Release dateAugust 2019October 2019April 2020November 2020
Model ID1viomi.vacuum.v7 (China)
viomi.vacuum.v8 (Global)
dreame.vacuum.mc1808dreame.vacuum.p2041
Codename1p1904p2041

1Taken from the Valetudo documentation

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Specifications of mopping Xiaomi robot vacuums

Xiaomi Mi Robot
Vacuum Mop P
Xiaomi Mijia 1CXiaomi Mijia G1Xiaomi Mijia 1T
Running time60 – 130 minutes90 minutes60 – 90 minutes80 – 90 minutes
Suction power2100 Pa2500 Pa2200 mAh3000 Pa
Mapping technologyLiDARVisual sensorVisual sensorTwo visual sensors
Dustbin size550 ml600 ml420 ml550 ml
Water tank200 ml200 ml200 ml250 ml
Filter typeHEPAHEPAHEPAHEPA
Battery capacity3200 mAh2400 mAh2500 mAh5200 mAh
Working noise≤70dB (standard mode)50 dB (silent mode)
65 dB (turbo mode)
??

1Taken from the Valetudo documentation

Xiaomi Mi Robot (discontinued)

At a glance

Xiaomi Mi Robot

SoC: Allwinner R16 (4x)
RAM: 512 MByte
Flash: 4 GB eMMC
Navigation sensor: LiDAR
Front sensor: Ultrasonic
Side sensors: Infrared

The Xiaomi Mi Robot is the first robot vacuum to be sold under the Xiaomi branding. It first hit shelves in September 2016 and was manufactured by Roborock. The Xiaomi Mi Robot bears many similarities with one of Roborock’s most popular models: the Roborock S5. Even their codenames seem to indicate the similarity, with the Xiaomi Mi Robot’s codename being ruby and the Roborock S50’s being rubys. Both share the same system-on-a-chip (SoC), amount of RAM and Flash, and operating system.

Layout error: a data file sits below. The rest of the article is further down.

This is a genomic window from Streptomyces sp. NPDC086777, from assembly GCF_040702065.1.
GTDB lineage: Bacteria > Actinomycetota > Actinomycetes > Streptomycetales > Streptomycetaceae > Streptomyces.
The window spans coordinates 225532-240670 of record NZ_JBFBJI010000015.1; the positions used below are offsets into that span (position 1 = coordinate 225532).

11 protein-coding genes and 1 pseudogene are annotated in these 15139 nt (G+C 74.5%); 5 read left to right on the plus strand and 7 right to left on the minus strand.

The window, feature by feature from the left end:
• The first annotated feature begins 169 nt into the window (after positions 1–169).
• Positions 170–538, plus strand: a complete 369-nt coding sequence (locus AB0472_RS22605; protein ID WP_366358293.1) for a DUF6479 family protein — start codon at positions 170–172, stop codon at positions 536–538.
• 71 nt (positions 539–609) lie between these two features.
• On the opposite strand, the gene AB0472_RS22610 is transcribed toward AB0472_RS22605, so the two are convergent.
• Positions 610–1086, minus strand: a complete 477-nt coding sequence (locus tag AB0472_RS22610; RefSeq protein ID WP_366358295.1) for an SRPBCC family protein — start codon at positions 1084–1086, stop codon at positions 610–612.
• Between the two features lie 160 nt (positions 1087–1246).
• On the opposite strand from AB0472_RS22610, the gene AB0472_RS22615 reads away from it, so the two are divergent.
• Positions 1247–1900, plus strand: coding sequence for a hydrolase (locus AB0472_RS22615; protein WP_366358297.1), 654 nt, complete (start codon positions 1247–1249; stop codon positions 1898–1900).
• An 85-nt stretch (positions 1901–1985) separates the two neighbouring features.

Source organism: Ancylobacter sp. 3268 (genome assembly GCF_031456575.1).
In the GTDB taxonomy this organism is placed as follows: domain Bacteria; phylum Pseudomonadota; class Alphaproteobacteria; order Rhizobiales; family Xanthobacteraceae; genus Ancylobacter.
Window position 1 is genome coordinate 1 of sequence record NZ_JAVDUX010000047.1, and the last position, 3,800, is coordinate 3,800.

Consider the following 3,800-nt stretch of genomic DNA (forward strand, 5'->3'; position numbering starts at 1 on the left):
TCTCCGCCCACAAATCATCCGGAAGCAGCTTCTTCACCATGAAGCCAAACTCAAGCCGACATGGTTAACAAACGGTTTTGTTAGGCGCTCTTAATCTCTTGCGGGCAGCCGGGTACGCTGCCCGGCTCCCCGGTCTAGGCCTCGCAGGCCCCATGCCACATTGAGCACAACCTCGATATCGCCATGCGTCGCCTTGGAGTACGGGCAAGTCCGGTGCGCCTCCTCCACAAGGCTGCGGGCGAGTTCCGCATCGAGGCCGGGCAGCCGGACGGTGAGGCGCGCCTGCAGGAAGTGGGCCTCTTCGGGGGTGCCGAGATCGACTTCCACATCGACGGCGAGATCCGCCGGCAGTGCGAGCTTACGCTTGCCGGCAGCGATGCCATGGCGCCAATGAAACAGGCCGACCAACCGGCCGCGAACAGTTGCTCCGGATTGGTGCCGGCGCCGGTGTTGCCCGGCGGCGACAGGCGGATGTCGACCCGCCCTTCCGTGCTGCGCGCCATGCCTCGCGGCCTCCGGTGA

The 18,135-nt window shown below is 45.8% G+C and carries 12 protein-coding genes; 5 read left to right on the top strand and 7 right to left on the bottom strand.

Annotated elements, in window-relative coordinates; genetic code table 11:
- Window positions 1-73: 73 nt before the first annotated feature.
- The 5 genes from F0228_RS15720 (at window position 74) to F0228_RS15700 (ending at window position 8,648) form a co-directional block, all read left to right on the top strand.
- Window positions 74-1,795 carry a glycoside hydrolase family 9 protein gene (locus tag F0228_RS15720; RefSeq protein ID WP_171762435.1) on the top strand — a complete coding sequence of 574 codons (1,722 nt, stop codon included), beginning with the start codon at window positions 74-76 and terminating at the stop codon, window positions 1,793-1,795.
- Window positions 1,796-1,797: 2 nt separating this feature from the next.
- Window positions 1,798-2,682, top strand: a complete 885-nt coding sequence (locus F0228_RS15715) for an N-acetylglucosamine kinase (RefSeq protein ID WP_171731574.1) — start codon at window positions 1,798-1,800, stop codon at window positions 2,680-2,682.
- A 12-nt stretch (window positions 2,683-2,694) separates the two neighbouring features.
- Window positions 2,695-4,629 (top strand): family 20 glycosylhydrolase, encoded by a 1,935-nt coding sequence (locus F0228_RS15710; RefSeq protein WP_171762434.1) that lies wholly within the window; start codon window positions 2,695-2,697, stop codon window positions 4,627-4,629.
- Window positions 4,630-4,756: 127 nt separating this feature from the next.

While being rather similar, the two vacuums are not identical. The Xiaomi Mi Robot does not have any mopping capabilities, which the Roborock S5 does. The front side is equipped with an ultrasonic sensor, whereas the Roborock S5 uses infrared sensors on the front and sides. Ultrasonic sensors are generally more reliable, but pricier, when compared to infrared sensor, making this a win for the Xiaomi Mi Robot.

While I tried my best to find this particular robot vacuum from Xiaomi online, my search was fruitless. I’m assuming that the Xiaomi Mi Robot has been discontinued with no stock remaining.

Xiaomi Mijia 1S Robot Vacuum Cleaner

At a glance

Xiaomi Mijia 1S

SoC: Rockchip RK3326 (4x)
RAM: 512 MByte
Flash: 4 GB eMMC
Navigation sensors: LiDAR, upwards facing camera
Side sensors: Infrared

The Xiaomi Mijia 1S is the direct successor to the Xiaomi Mi Robot. While many numbers on the spec sheet remain the same and the design is rather similar, there are some significant upgrades under the hood. The Xiaomi Mijia 1S uses a visual sensor to map a home, giving the owner much finer controls over where the robot vacuum cleans.

While the Xiaomi Mijia 1S was manufactured by Roborock under the codename ruby2, it bears no resemblance to any of their products. No robot vacuum released under the Roborock branding uses a camera for navigation. The Xiaomi Mijia 1S is much more an upgraded Xiaomi Mi Robot than anything else.

Compared to its predecessor, upgrades to the Xiaomi Mijia 1S include the ability to set virtual boundaries and schedule the cleaning of a specific room, automatic room recognition, and enough storage to store multiple maps. Both its predecessor and the Xiaomi Mijia 1S feature a reported battery life of 150 minutes, a 420 ml dustbin, a HEPA filter, and a 5,200 mAh battery capacity.